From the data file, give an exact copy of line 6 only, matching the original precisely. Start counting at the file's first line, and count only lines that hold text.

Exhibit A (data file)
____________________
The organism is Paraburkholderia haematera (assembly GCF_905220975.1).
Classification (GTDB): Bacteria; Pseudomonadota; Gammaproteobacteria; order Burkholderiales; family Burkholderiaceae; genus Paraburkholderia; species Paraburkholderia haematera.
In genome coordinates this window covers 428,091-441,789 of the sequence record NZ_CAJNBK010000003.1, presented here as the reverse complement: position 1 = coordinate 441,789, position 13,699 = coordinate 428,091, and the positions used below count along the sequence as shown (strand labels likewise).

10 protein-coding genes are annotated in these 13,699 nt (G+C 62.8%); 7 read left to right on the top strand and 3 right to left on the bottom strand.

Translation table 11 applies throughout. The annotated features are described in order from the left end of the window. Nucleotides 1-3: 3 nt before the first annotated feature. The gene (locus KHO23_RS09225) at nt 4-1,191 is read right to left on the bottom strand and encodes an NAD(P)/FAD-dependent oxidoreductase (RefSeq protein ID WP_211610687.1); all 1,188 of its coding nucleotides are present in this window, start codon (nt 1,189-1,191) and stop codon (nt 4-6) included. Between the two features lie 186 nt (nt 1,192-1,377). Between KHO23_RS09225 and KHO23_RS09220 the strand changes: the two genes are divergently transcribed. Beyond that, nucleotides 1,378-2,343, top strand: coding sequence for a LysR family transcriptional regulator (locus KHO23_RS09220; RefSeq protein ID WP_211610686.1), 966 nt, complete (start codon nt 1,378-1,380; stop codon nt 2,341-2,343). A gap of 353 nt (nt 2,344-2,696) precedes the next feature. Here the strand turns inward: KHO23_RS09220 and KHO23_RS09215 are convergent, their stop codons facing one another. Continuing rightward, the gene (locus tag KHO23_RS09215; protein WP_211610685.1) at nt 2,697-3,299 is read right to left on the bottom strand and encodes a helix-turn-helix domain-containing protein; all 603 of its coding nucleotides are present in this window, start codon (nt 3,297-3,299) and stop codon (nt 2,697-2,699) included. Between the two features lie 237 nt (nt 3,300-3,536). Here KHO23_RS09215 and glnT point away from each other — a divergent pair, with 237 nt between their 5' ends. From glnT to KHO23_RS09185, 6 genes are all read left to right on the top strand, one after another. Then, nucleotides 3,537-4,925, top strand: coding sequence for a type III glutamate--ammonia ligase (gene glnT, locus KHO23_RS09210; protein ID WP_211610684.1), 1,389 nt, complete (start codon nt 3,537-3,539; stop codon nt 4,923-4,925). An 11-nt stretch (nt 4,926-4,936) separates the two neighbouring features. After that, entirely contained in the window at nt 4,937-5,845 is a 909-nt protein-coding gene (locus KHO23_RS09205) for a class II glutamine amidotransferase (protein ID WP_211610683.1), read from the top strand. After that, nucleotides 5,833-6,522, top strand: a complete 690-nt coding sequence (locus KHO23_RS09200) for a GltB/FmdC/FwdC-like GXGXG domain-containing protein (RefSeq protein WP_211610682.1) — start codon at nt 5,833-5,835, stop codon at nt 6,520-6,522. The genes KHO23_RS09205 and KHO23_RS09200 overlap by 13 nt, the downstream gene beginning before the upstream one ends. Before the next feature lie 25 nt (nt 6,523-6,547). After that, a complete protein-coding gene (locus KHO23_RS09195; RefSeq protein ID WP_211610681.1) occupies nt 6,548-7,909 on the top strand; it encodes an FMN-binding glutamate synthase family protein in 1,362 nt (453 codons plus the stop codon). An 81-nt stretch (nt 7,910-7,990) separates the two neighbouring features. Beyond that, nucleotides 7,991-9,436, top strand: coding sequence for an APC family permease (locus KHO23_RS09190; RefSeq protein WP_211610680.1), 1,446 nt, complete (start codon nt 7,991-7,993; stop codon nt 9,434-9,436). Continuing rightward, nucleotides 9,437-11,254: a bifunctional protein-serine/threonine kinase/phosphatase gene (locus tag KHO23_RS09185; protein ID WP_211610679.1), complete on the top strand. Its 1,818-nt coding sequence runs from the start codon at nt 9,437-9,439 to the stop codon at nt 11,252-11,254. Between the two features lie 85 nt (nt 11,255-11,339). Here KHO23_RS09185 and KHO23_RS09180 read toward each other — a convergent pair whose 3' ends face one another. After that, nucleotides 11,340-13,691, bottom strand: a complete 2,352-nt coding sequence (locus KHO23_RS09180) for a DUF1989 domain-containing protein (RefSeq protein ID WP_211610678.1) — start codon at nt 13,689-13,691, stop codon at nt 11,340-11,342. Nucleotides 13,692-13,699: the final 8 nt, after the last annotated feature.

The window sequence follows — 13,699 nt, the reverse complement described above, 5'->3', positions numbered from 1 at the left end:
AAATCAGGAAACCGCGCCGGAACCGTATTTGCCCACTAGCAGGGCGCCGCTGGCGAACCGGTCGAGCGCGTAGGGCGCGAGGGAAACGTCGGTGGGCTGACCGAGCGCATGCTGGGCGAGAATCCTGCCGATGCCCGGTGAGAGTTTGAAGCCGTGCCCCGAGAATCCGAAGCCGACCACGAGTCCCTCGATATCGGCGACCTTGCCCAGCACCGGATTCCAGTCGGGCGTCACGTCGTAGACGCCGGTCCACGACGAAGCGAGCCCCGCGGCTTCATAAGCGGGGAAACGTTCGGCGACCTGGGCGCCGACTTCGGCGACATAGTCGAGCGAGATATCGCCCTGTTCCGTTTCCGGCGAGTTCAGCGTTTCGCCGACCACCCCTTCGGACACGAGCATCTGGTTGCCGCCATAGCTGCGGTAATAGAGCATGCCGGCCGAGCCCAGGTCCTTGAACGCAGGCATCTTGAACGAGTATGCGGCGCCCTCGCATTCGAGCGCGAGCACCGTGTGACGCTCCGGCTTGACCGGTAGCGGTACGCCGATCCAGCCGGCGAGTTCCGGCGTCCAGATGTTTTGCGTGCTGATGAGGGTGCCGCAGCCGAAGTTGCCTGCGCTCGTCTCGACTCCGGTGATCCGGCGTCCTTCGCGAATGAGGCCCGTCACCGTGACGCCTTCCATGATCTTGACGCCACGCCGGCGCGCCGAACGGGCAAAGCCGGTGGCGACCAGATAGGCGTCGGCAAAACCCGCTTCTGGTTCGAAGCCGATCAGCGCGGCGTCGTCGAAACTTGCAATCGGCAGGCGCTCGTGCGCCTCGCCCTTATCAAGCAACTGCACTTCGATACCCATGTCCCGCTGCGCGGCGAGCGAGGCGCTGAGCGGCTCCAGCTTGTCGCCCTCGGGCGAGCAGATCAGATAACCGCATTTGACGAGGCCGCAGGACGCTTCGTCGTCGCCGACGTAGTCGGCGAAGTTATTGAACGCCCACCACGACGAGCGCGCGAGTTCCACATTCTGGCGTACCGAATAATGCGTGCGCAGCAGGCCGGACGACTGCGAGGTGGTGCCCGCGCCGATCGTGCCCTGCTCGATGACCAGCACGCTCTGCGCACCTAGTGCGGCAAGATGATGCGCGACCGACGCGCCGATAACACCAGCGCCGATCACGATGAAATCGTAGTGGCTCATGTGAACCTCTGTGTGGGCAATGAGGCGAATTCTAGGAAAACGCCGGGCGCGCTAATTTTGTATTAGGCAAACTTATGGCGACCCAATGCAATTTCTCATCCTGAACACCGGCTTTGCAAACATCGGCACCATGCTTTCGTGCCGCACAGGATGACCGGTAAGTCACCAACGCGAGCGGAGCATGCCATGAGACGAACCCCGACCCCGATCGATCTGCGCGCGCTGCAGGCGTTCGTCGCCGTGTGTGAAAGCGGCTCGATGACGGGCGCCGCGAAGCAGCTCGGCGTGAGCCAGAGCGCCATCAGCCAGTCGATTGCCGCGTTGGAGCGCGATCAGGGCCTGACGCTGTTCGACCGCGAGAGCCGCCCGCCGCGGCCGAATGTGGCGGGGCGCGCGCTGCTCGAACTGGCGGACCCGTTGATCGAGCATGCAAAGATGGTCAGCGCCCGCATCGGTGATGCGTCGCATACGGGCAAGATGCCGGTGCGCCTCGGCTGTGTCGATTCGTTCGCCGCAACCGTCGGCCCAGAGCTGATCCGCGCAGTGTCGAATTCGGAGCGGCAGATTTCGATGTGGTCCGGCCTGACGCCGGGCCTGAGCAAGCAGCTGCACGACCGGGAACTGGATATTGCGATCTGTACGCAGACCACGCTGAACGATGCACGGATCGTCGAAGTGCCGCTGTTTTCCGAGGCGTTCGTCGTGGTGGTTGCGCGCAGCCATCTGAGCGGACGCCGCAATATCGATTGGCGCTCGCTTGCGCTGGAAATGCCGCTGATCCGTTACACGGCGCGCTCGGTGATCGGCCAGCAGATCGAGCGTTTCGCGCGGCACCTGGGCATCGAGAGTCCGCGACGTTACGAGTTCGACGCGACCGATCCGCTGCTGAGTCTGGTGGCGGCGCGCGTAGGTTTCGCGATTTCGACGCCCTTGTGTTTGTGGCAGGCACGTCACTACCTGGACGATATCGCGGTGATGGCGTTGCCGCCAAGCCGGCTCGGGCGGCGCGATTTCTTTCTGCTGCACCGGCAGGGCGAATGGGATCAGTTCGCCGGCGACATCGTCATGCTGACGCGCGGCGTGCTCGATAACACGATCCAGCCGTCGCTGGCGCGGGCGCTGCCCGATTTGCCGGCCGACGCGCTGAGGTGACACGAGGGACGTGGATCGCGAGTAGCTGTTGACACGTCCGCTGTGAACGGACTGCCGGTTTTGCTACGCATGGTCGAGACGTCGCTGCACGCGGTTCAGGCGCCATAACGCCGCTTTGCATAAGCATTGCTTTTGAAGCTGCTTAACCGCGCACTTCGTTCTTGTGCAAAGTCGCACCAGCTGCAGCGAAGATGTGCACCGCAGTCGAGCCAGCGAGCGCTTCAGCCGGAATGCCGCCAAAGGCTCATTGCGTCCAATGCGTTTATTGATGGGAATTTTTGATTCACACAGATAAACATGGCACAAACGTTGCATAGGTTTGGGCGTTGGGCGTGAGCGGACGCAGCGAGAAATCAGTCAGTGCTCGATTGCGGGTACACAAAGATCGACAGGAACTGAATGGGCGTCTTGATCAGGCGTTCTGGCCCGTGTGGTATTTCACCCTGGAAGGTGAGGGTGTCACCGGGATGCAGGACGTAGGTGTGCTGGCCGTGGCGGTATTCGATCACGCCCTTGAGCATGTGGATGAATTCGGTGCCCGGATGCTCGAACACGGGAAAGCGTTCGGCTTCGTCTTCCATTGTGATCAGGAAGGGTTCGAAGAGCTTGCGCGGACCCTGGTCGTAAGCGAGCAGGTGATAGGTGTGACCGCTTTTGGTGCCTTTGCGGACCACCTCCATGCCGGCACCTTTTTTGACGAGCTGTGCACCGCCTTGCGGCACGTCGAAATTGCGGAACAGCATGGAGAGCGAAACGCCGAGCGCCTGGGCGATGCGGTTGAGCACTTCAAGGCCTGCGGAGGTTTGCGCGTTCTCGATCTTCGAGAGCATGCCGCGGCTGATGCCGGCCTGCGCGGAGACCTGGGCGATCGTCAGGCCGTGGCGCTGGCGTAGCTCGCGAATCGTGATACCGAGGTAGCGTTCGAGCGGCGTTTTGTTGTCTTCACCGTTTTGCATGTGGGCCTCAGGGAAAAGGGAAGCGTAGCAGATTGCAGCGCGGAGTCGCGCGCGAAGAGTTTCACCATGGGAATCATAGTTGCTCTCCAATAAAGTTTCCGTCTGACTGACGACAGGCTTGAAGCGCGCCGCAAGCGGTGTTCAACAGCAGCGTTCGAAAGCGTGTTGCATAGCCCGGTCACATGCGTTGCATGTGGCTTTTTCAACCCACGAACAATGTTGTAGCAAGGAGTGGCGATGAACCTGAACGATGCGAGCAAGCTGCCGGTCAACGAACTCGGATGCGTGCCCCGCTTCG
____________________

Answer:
The window sequence follows — 13,699 nt, the reverse complement described above, 5'->3', positions numbered from 1 at the left end: